We can judge the heart of a man by his treatment of animals” – Immanuel Kant

Our purpose in life is to help others. And if you can’t help them, at least don’t hurt them” – Dalai Lama

Pets are bundles of love wrapped in fur”

Seeking courtesy

http://www.hemantlodha.com/wp-content/uploads/2014/12/Honestly-Be-Polite-62.jpgCommon courtesy – the act of being polite in even the meaningless of situations – is a trait we all have, yet very few choose to use. Take for example any phone call you make to any service, public or private. Or every time you walk into a store or an office seeking assistance. You are almost always left wondering if people simply like to be rude. If it is innate or if it comes to them more naturally than simply being kind or, at the least, fundamentally polite.

Nothing is ever lost by courtesy. It is the cheapest of pleasures, costs nothing and conveys much” (Erastus Wiman).

There is a saying that “courtesy is simply doing unto others what you would like them to do unto you”. Yet it all comes down to one simple thing: upbringing.

Our behaviour is an aspect that we obtain first by mimicking and then by observing and repeating what we see around us. It is a reflection of what we are taught and how we are raised. Of what our society and culture represent. Hence, having manners and being polite is something that makes us shine, to put it simply. The opposite easily places us on someone’s list to avoid.

Being well-mannered does not cost much. Just turn the frown into a smile and say a kind word. What you will get in return will be gratification alone. And everyone will be left in a happier mood. Isn’t that worth it?

“Politeness is a sign of dignity, not subservience” (Theodore Roosevelt).

The trickling of drops

©MCD_IMG_20181021_131902

©MCD

Parks – all kind of them: theme parks, amusement parks etc. – all have something that always catches your eye, to the extent that you are left staring mesmerised: water fountains. They have often huge areas where water sprinkles in various shapes, forms, rhythms and intensity, resulting in a spectacle that thrills and excites.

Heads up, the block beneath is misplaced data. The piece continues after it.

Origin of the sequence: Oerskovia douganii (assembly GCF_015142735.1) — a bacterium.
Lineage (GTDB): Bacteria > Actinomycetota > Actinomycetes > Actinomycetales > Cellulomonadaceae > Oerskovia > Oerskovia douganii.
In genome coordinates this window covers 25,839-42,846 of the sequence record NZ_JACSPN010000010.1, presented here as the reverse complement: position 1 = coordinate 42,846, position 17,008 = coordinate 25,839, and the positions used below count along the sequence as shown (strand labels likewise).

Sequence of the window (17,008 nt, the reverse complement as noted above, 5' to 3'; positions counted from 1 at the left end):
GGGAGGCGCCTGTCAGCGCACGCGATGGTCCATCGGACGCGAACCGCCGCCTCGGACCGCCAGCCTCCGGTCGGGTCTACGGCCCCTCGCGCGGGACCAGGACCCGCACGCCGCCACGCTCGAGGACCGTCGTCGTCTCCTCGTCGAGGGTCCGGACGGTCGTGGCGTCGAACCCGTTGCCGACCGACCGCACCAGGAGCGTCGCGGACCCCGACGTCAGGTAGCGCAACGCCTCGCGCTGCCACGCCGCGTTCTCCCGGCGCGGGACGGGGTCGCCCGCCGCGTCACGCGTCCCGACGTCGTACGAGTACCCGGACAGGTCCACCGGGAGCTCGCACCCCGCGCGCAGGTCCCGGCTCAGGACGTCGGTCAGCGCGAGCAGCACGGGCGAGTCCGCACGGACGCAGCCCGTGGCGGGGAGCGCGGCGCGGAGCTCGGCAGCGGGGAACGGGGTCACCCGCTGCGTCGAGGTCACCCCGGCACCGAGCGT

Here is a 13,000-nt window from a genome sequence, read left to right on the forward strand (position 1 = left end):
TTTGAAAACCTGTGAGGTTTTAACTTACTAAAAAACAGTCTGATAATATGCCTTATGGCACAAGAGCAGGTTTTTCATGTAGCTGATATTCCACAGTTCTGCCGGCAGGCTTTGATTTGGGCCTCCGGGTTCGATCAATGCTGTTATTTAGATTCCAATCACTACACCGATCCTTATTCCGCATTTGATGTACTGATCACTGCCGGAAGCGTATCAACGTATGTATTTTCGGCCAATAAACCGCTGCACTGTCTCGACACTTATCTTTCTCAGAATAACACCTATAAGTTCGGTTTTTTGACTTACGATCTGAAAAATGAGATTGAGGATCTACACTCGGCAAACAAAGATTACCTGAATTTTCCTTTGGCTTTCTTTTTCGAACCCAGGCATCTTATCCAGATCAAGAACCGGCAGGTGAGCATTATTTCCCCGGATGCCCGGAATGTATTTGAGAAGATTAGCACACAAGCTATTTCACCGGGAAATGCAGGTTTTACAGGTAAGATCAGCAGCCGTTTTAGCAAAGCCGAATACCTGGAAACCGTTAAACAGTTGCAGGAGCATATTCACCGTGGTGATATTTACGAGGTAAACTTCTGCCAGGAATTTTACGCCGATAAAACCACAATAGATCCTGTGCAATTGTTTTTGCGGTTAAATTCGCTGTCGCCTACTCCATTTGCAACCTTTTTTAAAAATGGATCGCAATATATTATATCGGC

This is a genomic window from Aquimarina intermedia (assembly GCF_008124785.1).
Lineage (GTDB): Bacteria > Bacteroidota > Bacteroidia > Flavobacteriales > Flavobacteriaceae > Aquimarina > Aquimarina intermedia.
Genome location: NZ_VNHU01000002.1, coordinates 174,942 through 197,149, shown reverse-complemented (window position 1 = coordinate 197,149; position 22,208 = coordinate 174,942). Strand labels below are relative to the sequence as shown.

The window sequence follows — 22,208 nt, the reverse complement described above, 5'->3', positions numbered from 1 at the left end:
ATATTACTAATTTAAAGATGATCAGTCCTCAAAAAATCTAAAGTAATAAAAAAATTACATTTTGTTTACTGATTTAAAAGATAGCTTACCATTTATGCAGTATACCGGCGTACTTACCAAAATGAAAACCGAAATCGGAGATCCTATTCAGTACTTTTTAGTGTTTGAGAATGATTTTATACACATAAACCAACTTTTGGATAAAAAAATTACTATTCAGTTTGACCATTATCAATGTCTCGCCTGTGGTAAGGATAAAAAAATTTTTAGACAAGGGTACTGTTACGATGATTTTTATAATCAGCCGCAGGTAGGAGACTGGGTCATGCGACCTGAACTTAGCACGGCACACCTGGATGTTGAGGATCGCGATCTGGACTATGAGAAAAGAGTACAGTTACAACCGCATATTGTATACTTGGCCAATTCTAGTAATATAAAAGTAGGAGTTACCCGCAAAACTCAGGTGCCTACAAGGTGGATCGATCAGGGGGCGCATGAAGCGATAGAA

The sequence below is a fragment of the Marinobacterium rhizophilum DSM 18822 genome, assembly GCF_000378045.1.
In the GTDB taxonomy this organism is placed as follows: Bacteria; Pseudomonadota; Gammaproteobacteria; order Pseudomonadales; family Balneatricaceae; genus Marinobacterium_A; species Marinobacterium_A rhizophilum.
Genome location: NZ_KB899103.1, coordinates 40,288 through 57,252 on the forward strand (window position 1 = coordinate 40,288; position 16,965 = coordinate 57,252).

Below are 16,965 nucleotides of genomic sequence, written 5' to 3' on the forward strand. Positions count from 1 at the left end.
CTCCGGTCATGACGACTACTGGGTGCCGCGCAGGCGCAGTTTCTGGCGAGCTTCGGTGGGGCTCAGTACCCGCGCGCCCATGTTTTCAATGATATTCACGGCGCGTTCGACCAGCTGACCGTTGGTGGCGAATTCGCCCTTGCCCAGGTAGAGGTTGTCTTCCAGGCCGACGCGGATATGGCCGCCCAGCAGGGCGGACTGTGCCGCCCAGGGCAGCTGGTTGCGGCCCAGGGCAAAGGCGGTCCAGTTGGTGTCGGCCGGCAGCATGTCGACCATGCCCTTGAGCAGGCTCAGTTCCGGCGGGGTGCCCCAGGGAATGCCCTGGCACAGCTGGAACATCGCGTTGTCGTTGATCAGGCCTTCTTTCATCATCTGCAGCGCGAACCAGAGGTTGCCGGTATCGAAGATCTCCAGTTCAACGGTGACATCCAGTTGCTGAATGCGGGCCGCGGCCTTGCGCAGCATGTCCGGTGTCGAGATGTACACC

Water is the source of life. 90% of our body weight comes from water. More specifically, 70% of the human body (and about 70% of Earth) is water, while it also comprises 31% of our bones.

We need water to survive. That’s how important it is.

Water is an integral part of our lives. Yet, it is constantly something that enthrals us: we love looking at water – in rivers, springs, lakes, seas – because it calms us down.

As this fascinating article explains, “The immeasurable sense of peace that we feel around water is what Wallace J. Nichols (a marine biologist) calls our “blue mind”—a chance to escape the hyper-connected, over-stimulated state of modern day life, in favor of a rare moment of solitude”.

Moreover, “More recent studies—including those out of a UK-based project called Blue Gym—have found that people who live near the coasts are generally healthier and happier. Other studies find that when shown photographs of natural green spaces, people’s stress levels drop, but the more blue spaces in the photos, the more people prefer them”.

Water is believed to be the most powerful force on earth: either calm or turbulent, its mood swings are something that captures even the most agitated spectator. Water relaxes us. It helps us unravel during our most neurotic of times, it is therapeutic to our moods and, thus, vital to our existence in more ways than we can imagine.

Counting life

http://aleurerblog.com/wp-content/uploads/2018/09/shades-of-life-Aleurer-Blog.jpgWe wake up looking at the clock. By the time we open our eyes, we’re already stressed that we might be late for something. Before we even realise what day it is or even where we are, we begin counting to see if we have time.

We spend most of our day like this. Calculating. Looking at the clock. Stressing.

Our heads are filled with perceptions about what needs to be done at what time. The fact that we might be late as per our age for some things adds more stress. The same if we are early. It seems that either going too slow or too fast in life is always frowned upon. Everyone will always have something to say. That’s just the way human nature is.

But we all have our own rhythms. And that is the pace we should live by.

Like Einstein said “not everything that counts can be counted and not everything that is counted truly counts”.

Powerfully stated by Jay Shetty in this short video to watch when pressure is mounting, you need “to be able to create meaningful, purposeful, fulfilling lives for yourselves and learn how to use that to make an impact and a difference on the lives of others. That would be true success”.

In the end, it doesn’t matter what other people say or think. All that matters is how you are.